There are a few — but very few — issues on which the white working class is more liberal than the general public, all of which capture the group’s bread-and-butter concerns: expansion of family, maternity and sick leave; a belief that “Wall Street hurts the American economy more than it helps”; and support for the protection of Medicare benefits.

Most members of the white working class also support a higher minimum wage, Social Security and oppose “free trade” deals with mercantilist nations like South Korea and China that lead to the destruction or offshoring of U.S. manufacturing jobs.

The progressive wing of the Democratic party supports many of these white working-class goals. But Democratic progressives are marginalized by establishment congressional Democrats and centrist presidents like Bill Clinton and Obama.

Let’s go down the list of the economic policies that working-class whites favor, and what the mainstream Democrats have offered them:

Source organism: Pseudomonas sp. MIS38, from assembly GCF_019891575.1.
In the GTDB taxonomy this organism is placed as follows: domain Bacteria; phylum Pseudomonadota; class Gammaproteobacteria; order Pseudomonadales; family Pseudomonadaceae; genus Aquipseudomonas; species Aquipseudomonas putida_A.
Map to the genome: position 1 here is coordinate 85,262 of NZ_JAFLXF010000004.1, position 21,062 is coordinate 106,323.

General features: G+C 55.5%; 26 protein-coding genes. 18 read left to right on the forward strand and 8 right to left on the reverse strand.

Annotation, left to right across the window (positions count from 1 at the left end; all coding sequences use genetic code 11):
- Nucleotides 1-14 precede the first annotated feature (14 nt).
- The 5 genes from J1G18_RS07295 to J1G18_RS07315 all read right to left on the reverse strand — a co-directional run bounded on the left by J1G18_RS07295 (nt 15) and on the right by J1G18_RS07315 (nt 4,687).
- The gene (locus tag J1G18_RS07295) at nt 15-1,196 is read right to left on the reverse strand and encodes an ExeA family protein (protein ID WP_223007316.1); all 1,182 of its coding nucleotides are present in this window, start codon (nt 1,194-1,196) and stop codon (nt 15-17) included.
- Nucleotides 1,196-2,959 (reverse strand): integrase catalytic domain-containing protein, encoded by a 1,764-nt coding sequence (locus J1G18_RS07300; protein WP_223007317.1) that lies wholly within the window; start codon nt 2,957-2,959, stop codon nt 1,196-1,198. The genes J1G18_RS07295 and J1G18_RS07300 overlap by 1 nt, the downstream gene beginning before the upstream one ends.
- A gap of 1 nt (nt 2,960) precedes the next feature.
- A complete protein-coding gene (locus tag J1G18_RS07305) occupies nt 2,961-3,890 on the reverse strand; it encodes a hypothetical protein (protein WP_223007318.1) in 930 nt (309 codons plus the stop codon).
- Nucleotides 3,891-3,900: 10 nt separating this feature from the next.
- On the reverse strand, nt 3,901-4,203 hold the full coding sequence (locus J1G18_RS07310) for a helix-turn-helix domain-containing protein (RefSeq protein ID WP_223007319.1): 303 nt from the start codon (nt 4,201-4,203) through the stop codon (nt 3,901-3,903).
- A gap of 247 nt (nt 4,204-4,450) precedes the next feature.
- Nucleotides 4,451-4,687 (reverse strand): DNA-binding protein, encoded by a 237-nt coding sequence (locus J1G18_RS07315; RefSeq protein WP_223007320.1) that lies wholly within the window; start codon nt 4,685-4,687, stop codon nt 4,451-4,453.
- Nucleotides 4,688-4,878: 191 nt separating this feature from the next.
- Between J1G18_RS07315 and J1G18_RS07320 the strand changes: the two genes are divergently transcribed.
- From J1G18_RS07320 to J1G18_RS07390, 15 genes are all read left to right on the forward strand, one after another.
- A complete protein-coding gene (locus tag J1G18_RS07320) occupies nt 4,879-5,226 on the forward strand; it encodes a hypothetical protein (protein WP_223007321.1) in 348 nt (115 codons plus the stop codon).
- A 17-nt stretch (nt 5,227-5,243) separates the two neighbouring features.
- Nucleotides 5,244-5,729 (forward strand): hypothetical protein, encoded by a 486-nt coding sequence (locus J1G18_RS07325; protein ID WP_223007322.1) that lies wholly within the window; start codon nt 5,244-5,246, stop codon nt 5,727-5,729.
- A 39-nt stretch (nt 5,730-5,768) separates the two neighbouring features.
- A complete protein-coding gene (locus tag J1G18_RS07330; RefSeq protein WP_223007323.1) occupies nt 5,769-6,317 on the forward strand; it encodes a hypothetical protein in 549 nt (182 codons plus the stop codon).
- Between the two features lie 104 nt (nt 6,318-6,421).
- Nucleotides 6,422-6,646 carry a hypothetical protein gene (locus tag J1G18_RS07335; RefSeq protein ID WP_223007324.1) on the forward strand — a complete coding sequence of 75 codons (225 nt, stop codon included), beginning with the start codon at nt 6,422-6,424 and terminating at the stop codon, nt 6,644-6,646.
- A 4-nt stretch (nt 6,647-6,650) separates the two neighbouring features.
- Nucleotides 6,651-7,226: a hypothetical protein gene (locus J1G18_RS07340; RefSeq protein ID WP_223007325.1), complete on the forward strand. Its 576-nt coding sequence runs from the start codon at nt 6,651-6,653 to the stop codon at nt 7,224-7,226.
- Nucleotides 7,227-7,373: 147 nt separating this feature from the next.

A higher minimum wage. Recently Obama and mainstream Democrats have endorsed this popular proposal—after decades in which “centrist” Democrats often argued for expanding the earned income tax credit, an indirect subsidy to low-wage employers, instead.

Expansion of family, maternity and sick leave. A few members of Congress have offered legislation for universal family leave paid for out of a payroll tax, of the kind that already exists in California and New Jersey. But this hasn’t been a priority either for Obama or congressional Democrats.

A belief that Wall Street hurts America more than it helps. While a few progressives like Elizabeth Warren have been strong critics of the financial sector, the mainstream Democrats continue to depend on the financial industry for donations and the revolving door continues to spin between Wall Street and the Obama White House and Democratic committees in Congress.

Support for the protection of Medicare benefits. The Democratic advantage on this issue has been weakened by the endorsement by President Obama and other leading Democrats of the conservative conviction that the deficit—driven chiefly by health care—is a grave crisis facing America.